But new research ties the troubling disorder to prenatal genetics and disrupted brain chemistry.
In the first study, it appears sex steroid hormones released by the mother into the womb during pregnancy could set up the female fetus for anorexia later in life. Researchers reached this conclusion after studying data from thousands of twins born in Sweden between 1935 and 1958. When comparing sets of female twins against sets of male twins, the females were statistically more likely to develop anorexia than the males, just as expected. However, with mixed-sex twins, the male was as likely to become anorexic as the female. This signaled to scientists that more than likely the triggering mechanism had to do with something taking place during pregnancy.
The second study, which was done by University of Pittsburg researchers, tested both anorexic and healthy patients while monitoring their brains with a magnetic resonance imaging device, Those subjects suffering from anorexia – and even those who were recovering from it - displayed unusual patterns of activity in regions of the brain associated with anxiety and perfectionism. Test questions were given and correct answers were rewarded. In the healthy women, the activity in the brain’s emotion-response center showed distinct differences when they won compared to when they lost. But the women with a history of anorexia showed very little emotional response no matter which way they answered.
Dr. Walter Kaye, the study’s head author, thinks this could affect how a person suffering from anorexia experiences the normally positive responses derived from eating food.
“For anorexics, then, perhaps it is difficult to appreciate immediate pleasure if it does not feel much different from a negative experience”, he said.
The study’s findings appeared in the American Journal of Psychiatry and could lead to new developments in fighting the disorder.
Since their daughter’s death, my friends have worked tirelessly to raise awareness of anorexia nervosa and other eating disorders, including establishing a treatment center in their daughter's name. And as that awareness grows, a tremendous amount of information has become available for anyone looking for answers and help.
Finally, the National Eating Disorders Awareness Week takes place from February 24 - March 1, 2008. If interested in participating you can learn more about it and register here.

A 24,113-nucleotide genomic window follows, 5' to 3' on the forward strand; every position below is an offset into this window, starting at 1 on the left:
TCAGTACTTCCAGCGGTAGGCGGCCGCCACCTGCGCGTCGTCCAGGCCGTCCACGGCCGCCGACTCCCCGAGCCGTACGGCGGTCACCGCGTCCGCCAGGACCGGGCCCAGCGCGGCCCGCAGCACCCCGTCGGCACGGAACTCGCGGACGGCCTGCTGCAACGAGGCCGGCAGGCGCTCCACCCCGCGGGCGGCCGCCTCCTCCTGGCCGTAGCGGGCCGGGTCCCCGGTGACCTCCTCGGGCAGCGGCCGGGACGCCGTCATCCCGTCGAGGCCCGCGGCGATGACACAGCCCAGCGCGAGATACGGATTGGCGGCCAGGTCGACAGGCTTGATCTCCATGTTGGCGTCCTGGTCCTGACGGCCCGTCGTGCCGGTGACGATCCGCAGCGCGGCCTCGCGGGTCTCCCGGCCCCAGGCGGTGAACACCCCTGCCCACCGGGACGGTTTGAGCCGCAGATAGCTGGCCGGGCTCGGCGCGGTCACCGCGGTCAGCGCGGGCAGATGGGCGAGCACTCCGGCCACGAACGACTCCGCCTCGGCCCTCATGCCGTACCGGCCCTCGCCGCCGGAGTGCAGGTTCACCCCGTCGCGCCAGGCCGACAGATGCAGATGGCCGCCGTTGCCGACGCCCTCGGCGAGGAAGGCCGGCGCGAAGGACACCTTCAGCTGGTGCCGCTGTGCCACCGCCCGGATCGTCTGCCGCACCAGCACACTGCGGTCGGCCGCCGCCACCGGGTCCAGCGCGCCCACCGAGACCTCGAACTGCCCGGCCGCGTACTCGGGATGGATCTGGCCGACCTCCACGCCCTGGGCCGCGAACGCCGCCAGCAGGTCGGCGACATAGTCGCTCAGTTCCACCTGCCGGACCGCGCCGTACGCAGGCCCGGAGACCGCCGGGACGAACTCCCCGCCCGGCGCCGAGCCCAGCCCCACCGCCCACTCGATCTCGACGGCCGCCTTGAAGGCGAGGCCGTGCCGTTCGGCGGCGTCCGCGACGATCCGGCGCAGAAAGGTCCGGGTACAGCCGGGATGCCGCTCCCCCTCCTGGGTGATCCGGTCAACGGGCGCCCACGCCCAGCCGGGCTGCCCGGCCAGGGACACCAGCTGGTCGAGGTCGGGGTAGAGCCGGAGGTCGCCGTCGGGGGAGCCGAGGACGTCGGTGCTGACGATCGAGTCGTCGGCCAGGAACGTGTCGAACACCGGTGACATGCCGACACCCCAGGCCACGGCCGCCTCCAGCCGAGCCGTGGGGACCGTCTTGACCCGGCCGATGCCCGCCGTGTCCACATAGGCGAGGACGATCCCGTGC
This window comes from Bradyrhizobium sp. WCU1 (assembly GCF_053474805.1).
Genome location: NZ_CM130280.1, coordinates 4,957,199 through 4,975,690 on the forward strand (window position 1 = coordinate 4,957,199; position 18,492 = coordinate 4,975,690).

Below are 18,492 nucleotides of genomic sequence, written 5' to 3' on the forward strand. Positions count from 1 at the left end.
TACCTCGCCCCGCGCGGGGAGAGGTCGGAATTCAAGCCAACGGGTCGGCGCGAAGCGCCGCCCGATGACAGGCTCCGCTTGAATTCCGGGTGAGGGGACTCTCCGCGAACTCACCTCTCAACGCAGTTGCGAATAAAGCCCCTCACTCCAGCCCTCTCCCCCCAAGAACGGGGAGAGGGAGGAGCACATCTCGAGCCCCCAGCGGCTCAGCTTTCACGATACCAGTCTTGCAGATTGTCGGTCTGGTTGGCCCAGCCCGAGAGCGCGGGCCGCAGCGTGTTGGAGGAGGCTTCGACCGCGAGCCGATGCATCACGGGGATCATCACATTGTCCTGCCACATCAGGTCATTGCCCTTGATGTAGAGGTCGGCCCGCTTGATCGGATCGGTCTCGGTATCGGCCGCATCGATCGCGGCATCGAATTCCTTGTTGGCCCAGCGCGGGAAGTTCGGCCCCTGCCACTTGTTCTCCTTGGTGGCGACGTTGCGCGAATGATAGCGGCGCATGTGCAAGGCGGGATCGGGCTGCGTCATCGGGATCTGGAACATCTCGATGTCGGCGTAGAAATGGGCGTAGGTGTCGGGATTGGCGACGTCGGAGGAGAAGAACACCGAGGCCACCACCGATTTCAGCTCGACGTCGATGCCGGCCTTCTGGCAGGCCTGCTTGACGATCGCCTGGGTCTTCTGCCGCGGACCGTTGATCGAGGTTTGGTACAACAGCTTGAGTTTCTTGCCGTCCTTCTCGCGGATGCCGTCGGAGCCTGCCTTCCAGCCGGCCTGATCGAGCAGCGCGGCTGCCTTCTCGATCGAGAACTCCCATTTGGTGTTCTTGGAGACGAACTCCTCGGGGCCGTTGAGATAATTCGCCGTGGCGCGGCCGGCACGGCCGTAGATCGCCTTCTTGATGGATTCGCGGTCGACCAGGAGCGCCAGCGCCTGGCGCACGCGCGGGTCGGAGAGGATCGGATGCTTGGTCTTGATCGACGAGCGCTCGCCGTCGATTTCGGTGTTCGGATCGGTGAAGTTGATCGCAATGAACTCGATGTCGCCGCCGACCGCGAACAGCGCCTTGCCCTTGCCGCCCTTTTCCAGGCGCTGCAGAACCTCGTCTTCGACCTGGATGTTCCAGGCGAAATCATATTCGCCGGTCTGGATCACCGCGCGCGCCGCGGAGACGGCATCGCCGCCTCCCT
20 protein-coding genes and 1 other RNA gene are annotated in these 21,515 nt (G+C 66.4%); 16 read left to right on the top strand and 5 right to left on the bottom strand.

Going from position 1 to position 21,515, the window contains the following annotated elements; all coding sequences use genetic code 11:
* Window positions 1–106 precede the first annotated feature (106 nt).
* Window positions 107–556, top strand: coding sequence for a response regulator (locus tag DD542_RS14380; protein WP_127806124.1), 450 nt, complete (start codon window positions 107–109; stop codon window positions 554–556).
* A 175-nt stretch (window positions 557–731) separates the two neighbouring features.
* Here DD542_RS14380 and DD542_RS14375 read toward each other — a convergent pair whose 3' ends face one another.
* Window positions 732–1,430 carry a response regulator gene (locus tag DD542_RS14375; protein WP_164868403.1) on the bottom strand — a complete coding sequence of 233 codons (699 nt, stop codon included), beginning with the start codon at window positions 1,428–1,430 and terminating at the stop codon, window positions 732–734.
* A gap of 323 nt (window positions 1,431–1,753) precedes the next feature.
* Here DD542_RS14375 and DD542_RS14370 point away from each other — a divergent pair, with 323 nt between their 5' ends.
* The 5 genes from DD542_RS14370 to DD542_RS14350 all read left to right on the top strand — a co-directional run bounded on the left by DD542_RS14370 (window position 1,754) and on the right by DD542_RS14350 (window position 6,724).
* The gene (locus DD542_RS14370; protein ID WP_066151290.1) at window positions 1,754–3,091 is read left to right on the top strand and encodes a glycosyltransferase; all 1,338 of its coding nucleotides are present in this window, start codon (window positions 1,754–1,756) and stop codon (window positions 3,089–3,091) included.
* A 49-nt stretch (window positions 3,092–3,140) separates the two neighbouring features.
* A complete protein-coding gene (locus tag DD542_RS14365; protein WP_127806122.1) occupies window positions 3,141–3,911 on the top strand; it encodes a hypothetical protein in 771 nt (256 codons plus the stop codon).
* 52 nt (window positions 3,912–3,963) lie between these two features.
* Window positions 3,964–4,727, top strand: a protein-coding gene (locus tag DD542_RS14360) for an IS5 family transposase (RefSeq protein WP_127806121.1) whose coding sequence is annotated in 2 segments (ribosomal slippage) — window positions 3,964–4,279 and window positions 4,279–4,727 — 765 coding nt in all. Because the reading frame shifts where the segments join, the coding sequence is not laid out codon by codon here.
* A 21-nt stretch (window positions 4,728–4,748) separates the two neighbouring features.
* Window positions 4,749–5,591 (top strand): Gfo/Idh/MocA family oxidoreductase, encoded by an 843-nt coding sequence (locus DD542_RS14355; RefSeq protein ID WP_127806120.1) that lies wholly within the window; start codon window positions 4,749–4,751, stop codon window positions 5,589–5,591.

Eating Disorder and Referral Information Center
National Association of Anorexia Nervosa and Associated Disorders
More Anorexia info
Anna Westin Foundation
More Links on Squidoo Health
Karen Carpenter's struggle with Anorexia
A perfect post for a Monday morning...
The new book Sex Sleep Eat Drink Dream by Jennifer Ackerman explores a wide range of new findings in human physiology. According to a review in the NY Times,
A host of new hormones have been discovered to govern appetite and satiety, and while the doldrums that follow lunch are still not completely understood, recent research strongly supports a brief nap to treat them.
So the next time the boss catches me napping at my desk, I’ll have bona-fide scientific research to back me up – all the way to the unemployment line.
Or, I think… I think the world wins, actually.
At any rate, the American Joey Chestnut has finally toppled the Godzilla of Gluttony, Takeru Kobayashi of Japan, from the greasy throne of the world-champion competitive hot dog eater.
Kobayashi has dominated this sport of kings since 2001, until a qualifying match last month, when San Jose native Joey Chestnut downed 59.5 hot dogs and buns in 12 minutes, solidly topping Kobayashi’s previous record of 53.75.
After several weeks during which Kobayashi’s website claimed that the athlete was suffering from a recently-extracted wisdom tooth, the contenders have now met at “Nathan’s Famous Hot Dog Eating Contest” in Coney Island. While Chestnut pulled out to an early lead, he was never more than three hot dogs ahead of Kobayashi, and in the last several minutes of the race Kobayashi made a valiant effort to finish in a tie. After 12 minutes, both contestants appeared to have eaten 63 hot dogs, but after comparing scraps left on the plate, and food still in the mouth (and able to be swallowed) at the buzzer, it was determined that Joey Chestnut had eaten… 66 hot dogs. Whoa.
Here’s some perspective on 66 hot dogs: